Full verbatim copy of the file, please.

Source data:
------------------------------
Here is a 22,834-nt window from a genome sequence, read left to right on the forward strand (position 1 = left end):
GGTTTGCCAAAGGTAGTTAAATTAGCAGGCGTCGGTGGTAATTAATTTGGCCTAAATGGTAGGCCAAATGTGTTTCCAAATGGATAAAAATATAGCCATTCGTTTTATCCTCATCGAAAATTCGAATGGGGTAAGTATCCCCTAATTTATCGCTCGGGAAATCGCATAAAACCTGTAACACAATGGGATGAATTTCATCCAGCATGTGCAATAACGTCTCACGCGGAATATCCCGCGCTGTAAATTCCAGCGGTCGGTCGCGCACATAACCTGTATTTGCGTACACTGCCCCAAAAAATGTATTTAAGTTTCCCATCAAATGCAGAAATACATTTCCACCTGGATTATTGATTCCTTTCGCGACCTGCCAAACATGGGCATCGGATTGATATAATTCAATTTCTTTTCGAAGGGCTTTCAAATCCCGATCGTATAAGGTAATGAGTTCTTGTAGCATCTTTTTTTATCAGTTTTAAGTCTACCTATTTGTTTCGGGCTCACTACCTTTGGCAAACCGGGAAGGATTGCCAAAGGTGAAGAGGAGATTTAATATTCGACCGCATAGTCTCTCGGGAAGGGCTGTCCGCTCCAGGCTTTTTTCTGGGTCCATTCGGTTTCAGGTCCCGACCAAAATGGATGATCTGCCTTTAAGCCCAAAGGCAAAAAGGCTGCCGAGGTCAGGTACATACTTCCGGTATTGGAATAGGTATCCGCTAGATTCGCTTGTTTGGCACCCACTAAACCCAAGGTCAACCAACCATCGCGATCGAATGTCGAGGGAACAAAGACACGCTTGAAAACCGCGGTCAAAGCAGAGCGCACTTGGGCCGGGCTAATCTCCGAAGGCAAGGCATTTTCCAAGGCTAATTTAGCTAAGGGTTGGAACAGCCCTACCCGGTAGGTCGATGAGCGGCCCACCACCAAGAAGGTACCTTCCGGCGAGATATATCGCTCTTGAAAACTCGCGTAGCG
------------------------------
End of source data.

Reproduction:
Here is a 22,834-nt window from a genome sequence, read left to right on the forward strand (position 1 = left end):
GGTTTGCCAAAGGTAGTTAAATTAGCAGGCGTCGGTGGTAATTAATTTGGCCTAAATGGTAGGCCAAATGTGTTTCCAAATGGATAAAAATATAGCCATTCGTTTTATCCTCATCGAAAATTCGAATGGGGTAAGTATCCCCTAATTTATCGCTCGGGAAATCGCATAAAACCTGTAACACAATGGGATGAATTTCATCCAGCATGTGCAATAACGTCTCACGCGGAATATCCCGCGCTGTAAATTCCAGCGGTCGGTCGCGCACATAACCTGTATTTGCGTACACTGCCCCAAAAAATGTATTTAAGTTTCCCATCAAATGCAGAAATACATTTCCACCTGGATTATTGATTCCTTTCGCGACCTGCCAAACATGGGCATCGGATTGATATAATTCAATTTCTTTTCGAAGGGCTTTCAAATCCCGATCGTATAAGGTAATGAGTTCTTGTAGCATCTTTTTTTATCAGTTTTAAGTCTACCTATTTGTTTCGGGCTCACTACCTTTGGCAAACCGGGAAGGATTGCCAAAGGTGAAGAGGAGATTTAATATTCGACCGCATAGTCTCTCGGGAAGGGCTGTCCGCTCCAGGCTTTTTTCTGGGTCCATTCGGTTTCAGGTCCCGACCAAAATGGATGATCTGCCTTTAAGCCCAAAGGCAAAAAGGCTGCCGAGGTCAGGTACATACTTCCGGTATTGGAATAGGTATCCGCTAGATTCGCTTGTTTGGCACCCACTAAACCCAAGGTCAACCAACCATCGCGATCGAATGTCGAGGGAACAAAGACACGCTTGAAAACCGCGGTCAAAGCAGAGCGCACTTGGGCCGGGCTAATCTCCGAAGGCAAGGCATTTTCCAAGGCTAATTTAGCTAAGGGTTGGAACAGCCCTACCCGGTAGGTCGATGAGCGGCCCACCACCAAGAAGGTACCTTCCGGCGAGATATATCGCTCTTGAAAACTCGCGTAGCG